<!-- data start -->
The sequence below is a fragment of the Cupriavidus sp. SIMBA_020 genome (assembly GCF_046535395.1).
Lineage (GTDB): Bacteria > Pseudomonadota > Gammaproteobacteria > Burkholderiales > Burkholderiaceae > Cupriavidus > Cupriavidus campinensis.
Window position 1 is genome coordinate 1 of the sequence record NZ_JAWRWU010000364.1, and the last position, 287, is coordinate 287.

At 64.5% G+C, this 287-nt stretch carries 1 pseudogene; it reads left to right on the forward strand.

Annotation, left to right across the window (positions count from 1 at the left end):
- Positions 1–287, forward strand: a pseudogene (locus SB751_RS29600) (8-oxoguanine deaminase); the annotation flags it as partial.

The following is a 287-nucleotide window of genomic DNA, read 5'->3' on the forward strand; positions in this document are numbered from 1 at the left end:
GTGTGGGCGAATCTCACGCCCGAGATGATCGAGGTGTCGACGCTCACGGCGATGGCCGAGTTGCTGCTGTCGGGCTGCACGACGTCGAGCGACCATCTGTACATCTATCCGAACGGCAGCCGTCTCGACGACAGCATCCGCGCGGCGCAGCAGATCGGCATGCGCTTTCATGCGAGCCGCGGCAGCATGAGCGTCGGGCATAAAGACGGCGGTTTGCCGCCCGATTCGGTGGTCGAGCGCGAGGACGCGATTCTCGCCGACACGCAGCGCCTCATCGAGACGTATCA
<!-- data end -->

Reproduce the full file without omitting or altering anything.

The sequence below is a fragment of the Cupriavidus sp. SIMBA_020 genome (assembly GCF_046535395.1).
Lineage (GTDB): Bacteria > Pseudomonadota > Gammaproteobacteria > Burkholderiales > Burkholderiaceae > Cupriavidus > Cupriavidus campinensis.
Window position 1 is genome coordinate 1 of the sequence record NZ_JAWRWU010000364.1, and the last position, 287, is coordinate 287.

At 64.5% G+C, this 287-nt stretch carries 1 pseudogene; it reads left to right on the forward strand.

Annotation, left to right across the window (positions count from 1 at the left end):
- Positions 1–287, forward strand: a pseudogene (locus SB751_RS29600) (8-oxoguanine deaminase); the annotation flags it as partial.

The following is a 287-nucleotide window of genomic DNA, read 5'->3' on the forward strand; positions in this document are numbered from 1 at the left end:
GTGTGGGCGAATCTCACGCCCGAGATGATCGAGGTGTCGACGCTCACGGCGATGGCCGAGTTGCTGCTGTCGGGCTGCACGACGTCGAGCGACCATCTGTACATCTATCCGAACGGCAGCCGTCTCGACGACAGCATCCGCGCGGCGCAGCAGATCGGCATGCGCTTTCATGCGAGCCGCGGCAGCATGAGCGTCGGGCATAAAGACGGCGGTTTGCCGCCCGATTCGGTGGTCGAGCGCGAGGACGCGATTCTCGCCGACACGCAGCGCCTCATCGAGACGTATCA